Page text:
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Weekly RESISTance Calendar

November is Native American Heritage Month.

 

 

 

Sunday, November 19, 2017

     Consumers of News Need to Get More Demanding Again is the topic of the Roundtable discussion at the Unitarian Universalist Church, 2000 S Solano, from 10:30-11:30am.  Walter Rubel, editorial page editor of the Las Cruces Sun-News will be the discussion leader.  Traditional news outlets have some form of oversight by industry standards and FCC to present fair and accurate information. Facebook and Twitter have none, as was evident in the 2016 election. We need to move beyond that history and develop some new norms for these new social media outlets—as they affect the integrity of our democracy.

 

 

Monday, November 20, 2017

     Las Cruces City Council Meeting where the Minimum Wage issue is on the agenda.  This will be the first discussion in a regular session and the final vote will be done at the Dec. 4 meeting.  Meeting begins at 4:00pm in the Council chambers of City Hall.

 

Planned Parenthood Votes town hall a year after the election.  Celebrate victories and prepare for the fight ahead.  Starting at 6:00pm, the Las Cruces location will be announced after you RSVP to http://bit.ly/PP2017TownHall.

 

LOOKING AHEAD:

 

Monday, November 27, 2017

Public Meeting on Colonia Reform to be held from 6:00-8:00pm at the Hatch Community Center, 837 W Hall St.  The purpose of the meeting is to educate the public on how to help improve conditions within Dona Ana County’s colonias.  Commissioners Isabella Solis and Ramon Gonzalez will attend.

 

 

 

Thursday, November 30, 2017

     PFLAG Annual Fundraiser at Hotel Encanto beginning at 6:00pm.  Celebrating 22 years in Las Cruces supporting, educating, and advocating for the LGBTQ+ community, the evening will include dinner (choice of Chicken Asadero, Beef Sirloin Tips, or Polenta Lasagna), performance by Singing Out, unveiling of “Telling Our Stories” video of local people sharing personal and family stories, awards, and silent and live auctions.  Tickets at $35 each are available for purchase at SpiritWinds, Lulu’s of Mesilla, and by calling Ryan Steinmetz at 635-9455.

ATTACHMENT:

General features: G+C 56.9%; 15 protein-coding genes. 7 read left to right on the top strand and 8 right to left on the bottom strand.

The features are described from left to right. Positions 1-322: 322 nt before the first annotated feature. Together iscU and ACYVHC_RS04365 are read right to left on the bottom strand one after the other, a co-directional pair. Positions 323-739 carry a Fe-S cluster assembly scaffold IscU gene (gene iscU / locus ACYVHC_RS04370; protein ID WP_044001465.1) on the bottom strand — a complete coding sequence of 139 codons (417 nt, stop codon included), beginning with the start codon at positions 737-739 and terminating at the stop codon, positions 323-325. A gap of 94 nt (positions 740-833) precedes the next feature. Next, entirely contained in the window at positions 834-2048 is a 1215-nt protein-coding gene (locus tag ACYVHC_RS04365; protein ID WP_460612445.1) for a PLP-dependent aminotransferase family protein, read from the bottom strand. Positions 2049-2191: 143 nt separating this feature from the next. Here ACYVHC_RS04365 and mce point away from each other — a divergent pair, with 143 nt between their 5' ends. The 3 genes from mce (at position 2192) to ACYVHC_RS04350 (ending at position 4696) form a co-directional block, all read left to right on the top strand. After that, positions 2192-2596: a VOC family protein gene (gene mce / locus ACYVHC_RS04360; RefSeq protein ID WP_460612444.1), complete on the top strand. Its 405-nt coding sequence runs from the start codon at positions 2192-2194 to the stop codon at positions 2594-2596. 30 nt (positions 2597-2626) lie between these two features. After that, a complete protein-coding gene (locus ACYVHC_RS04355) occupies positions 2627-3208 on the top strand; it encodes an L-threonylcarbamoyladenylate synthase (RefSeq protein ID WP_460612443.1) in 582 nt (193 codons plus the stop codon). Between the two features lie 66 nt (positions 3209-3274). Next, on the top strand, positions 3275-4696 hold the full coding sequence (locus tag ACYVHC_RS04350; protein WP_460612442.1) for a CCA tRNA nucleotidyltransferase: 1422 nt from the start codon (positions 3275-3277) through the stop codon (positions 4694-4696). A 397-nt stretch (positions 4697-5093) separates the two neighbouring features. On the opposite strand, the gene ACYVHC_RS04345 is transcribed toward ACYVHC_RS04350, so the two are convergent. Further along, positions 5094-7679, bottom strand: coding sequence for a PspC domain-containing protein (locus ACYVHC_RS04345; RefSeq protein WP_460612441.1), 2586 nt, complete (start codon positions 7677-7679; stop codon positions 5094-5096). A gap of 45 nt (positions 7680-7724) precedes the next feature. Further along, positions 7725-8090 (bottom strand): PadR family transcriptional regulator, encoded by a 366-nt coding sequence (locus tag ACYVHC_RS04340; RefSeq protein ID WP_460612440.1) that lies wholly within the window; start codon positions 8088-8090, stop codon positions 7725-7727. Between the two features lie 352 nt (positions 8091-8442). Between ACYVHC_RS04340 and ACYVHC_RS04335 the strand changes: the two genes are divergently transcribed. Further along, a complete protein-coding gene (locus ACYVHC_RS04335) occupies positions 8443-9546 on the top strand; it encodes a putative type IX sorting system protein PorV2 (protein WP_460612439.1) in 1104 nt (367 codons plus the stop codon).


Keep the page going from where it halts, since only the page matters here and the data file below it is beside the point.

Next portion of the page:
Tune in to 101.5FM every day to hear KTAL-LP, our new, low-powered community radio.  Democracy Now can be heard and an eclectic mix of music plays between programs.  Hosts include Shannon Reynolds, Steve Fischmann, Peter Goodman, Lynn Moorer and Susan Fitzgerald.  Your tax-deductible contributions for equipment and syndicated shows such as Democracy Now are welcome.  Check out their web site at www.RadioQuetal.org and hit the donate button.

 

resistlc@googlegroups.com

Commentary

Empowering the vulnerable

 

By Robert C. Koehler

 

OK, here’s a good one: What’s the position of women in the antiwar movement?

This was circa 1967, when I was a college kid just coming of age, psychologically and politically. I was a hippie. I had stopped cutting my hair. I’d discovered pot. And I was outraged by the Vietnam War. I was also still swaddled in the sexism of the day, and I laughed knowingly at the answer to this little joke:

Prone.

By the early ’70s, women’s rights emerged as a movement and a lot of men began to see that sort of humor in a stunningly different context. I went through a year of shame and shock as I became aware of my own sexism — “you gotta control your woman” — and did my best to embrace feminism and surrender the stupid male birthright that this was my world more than it was hers . . . that I was the boss, that sex was something to be pried loose from her.

Forty years later, I find myself coming to grips with the fact that women’s rights have been only partially implemented and the social change they have wrought remains superficial. Women have more employment and career opportunities now, but still in the context of institutions conceived and built by men. In that sense, it’s still a patriarchy, a “man’s world” — a world at war with itself both internally and externally.